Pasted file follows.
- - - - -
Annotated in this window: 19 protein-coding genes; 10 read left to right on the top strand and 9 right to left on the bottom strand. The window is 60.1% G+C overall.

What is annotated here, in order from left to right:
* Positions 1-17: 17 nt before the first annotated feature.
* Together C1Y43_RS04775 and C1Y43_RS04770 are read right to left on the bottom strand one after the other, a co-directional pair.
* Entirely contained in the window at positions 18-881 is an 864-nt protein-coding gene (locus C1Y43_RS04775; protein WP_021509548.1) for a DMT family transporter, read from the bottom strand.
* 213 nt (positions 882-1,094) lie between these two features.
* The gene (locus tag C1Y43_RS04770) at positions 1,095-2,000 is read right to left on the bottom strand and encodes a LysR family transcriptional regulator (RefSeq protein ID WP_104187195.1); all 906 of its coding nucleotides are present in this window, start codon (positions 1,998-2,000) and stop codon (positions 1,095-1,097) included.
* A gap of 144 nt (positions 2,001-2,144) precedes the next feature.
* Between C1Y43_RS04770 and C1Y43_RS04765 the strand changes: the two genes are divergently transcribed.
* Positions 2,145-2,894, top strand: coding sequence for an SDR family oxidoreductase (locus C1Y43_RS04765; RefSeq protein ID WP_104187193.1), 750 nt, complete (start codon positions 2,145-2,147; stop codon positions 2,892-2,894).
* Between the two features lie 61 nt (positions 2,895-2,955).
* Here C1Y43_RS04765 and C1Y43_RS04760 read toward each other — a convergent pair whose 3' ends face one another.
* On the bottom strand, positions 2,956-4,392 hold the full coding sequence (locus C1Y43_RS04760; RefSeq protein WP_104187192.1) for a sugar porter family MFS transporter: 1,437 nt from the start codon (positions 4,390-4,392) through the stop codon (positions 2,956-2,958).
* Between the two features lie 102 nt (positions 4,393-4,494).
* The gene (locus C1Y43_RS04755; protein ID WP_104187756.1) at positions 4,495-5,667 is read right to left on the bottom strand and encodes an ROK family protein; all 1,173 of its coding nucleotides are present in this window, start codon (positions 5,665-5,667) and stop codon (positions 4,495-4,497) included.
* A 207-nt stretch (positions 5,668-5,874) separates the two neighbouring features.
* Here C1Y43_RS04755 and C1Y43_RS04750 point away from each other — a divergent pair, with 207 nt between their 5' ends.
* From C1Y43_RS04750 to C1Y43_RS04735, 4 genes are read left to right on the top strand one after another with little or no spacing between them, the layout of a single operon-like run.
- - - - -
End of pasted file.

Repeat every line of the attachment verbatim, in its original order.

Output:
Annotated in this window: 19 protein-coding genes; 10 read left to right on the top strand and 9 right to left on the bottom strand. The window is 60.1% G+C overall.

What is annotated here, in order from left to right:
* Positions 1-17: 17 nt before the first annotated feature.
* Together C1Y43_RS04775 and C1Y43_RS04770 are read right to left on the bottom strand one after the other, a co-directional pair.
* Entirely contained in the window at positions 18-881 is an 864-nt protein-coding gene (locus C1Y43_RS04775; protein WP_021509548.1) for a DMT family transporter, read from the bottom strand.
* 213 nt (positions 882-1,094) lie between these two features.
* The gene (locus tag C1Y43_RS04770) at positions 1,095-2,000 is read right to left on the bottom strand and encodes a LysR family transcriptional regulator (RefSeq protein ID WP_104187195.1); all 906 of its coding nucleotides are present in this window, start codon (positions 1,998-2,000) and stop codon (positions 1,095-1,097) included.
* A gap of 144 nt (positions 2,001-2,144) precedes the next feature.
* Between C1Y43_RS04770 and C1Y43_RS04765 the strand changes: the two genes are divergently transcribed.
* Positions 2,145-2,894, top strand: coding sequence for an SDR family oxidoreductase (locus C1Y43_RS04765; RefSeq protein ID WP_104187193.1), 750 nt, complete (start codon positions 2,145-2,147; stop codon positions 2,892-2,894).
* Between the two features lie 61 nt (positions 2,895-2,955).
* Here C1Y43_RS04765 and C1Y43_RS04760 read toward each other — a convergent pair whose 3' ends face one another.
* On the bottom strand, positions 2,956-4,392 hold the full coding sequence (locus C1Y43_RS04760; RefSeq protein WP_104187192.1) for a sugar porter family MFS transporter: 1,437 nt from the start codon (positions 4,390-4,392) through the stop codon (positions 2,956-2,958).
* Between the two features lie 102 nt (positions 4,393-4,494).
* The gene (locus C1Y43_RS04755; protein ID WP_104187756.1) at positions 4,495-5,667 is read right to left on the bottom strand and encodes an ROK family protein; all 1,173 of its coding nucleotides are present in this window, start codon (positions 5,665-5,667) and stop codon (positions 4,495-4,497) included.
* A 207-nt stretch (positions 5,668-5,874) separates the two neighbouring features.
* Here C1Y43_RS04755 and C1Y43_RS04750 point away from each other — a divergent pair, with 207 nt between their 5' ends.
* From C1Y43_RS04750 to C1Y43_RS04735, 4 genes are read left to right on the top strand one after another with little or no spacing between them, the layout of a single operon-like run.